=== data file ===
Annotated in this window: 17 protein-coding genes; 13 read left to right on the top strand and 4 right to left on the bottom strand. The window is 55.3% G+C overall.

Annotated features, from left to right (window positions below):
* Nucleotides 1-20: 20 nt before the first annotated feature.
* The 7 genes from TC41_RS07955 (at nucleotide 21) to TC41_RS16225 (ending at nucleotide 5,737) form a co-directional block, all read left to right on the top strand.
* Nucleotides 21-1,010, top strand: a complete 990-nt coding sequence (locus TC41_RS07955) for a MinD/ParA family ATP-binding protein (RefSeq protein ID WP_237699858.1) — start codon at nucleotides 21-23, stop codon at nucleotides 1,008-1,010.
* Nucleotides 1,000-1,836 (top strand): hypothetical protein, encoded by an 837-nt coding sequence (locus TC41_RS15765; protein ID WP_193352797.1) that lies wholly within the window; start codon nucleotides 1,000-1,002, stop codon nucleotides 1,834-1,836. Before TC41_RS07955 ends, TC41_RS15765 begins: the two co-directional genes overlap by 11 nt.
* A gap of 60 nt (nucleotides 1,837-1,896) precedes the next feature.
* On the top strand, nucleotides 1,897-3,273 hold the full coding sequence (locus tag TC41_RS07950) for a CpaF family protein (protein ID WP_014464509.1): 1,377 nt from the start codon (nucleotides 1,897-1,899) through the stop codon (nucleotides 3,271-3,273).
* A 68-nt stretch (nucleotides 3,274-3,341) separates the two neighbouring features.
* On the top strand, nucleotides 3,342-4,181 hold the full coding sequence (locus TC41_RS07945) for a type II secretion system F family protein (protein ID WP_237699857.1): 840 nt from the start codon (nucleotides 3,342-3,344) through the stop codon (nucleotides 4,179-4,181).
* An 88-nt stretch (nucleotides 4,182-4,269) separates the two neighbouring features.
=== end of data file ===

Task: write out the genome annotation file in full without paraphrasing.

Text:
Annotated in this window: 17 protein-coding genes; 13 read left to right on the top strand and 4 right to left on the bottom strand. The window is 55.3% G+C overall.

Annotated features, from left to right (window positions below):
* Nucleotides 1-20: 20 nt before the first annotated feature.
* The 7 genes from TC41_RS07955 (at nucleotide 21) to TC41_RS16225 (ending at nucleotide 5,737) form a co-directional block, all read left to right on the top strand.
* Nucleotides 21-1,010, top strand: a complete 990-nt coding sequence (locus TC41_RS07955) for a MinD/ParA family ATP-binding protein (RefSeq protein ID WP_237699858.1) — start codon at nucleotides 21-23, stop codon at nucleotides 1,008-1,010.
* Nucleotides 1,000-1,836 (top strand): hypothetical protein, encoded by an 837-nt coding sequence (locus TC41_RS15765; protein ID WP_193352797.1) that lies wholly within the window; start codon nucleotides 1,000-1,002, stop codon nucleotides 1,834-1,836. Before TC41_RS07955 ends, TC41_RS15765 begins: the two co-directional genes overlap by 11 nt.
* A gap of 60 nt (nucleotides 1,837-1,896) precedes the next feature.
* On the top strand, nucleotides 1,897-3,273 hold the full coding sequence (locus tag TC41_RS07950) for a CpaF family protein (protein ID WP_014464509.1): 1,377 nt from the start codon (nucleotides 1,897-1,899) through the stop codon (nucleotides 3,271-3,273).
* A 68-nt stretch (nucleotides 3,274-3,341) separates the two neighbouring features.
* On the top strand, nucleotides 3,342-4,181 hold the full coding sequence (locus TC41_RS07945) for a type II secretion system F family protein (protein ID WP_237699857.1): 840 nt from the start codon (nucleotides 3,342-3,344) through the stop codon (nucleotides 4,179-4,181).
* An 88-nt stretch (nucleotides 4,182-4,269) separates the two neighbouring features.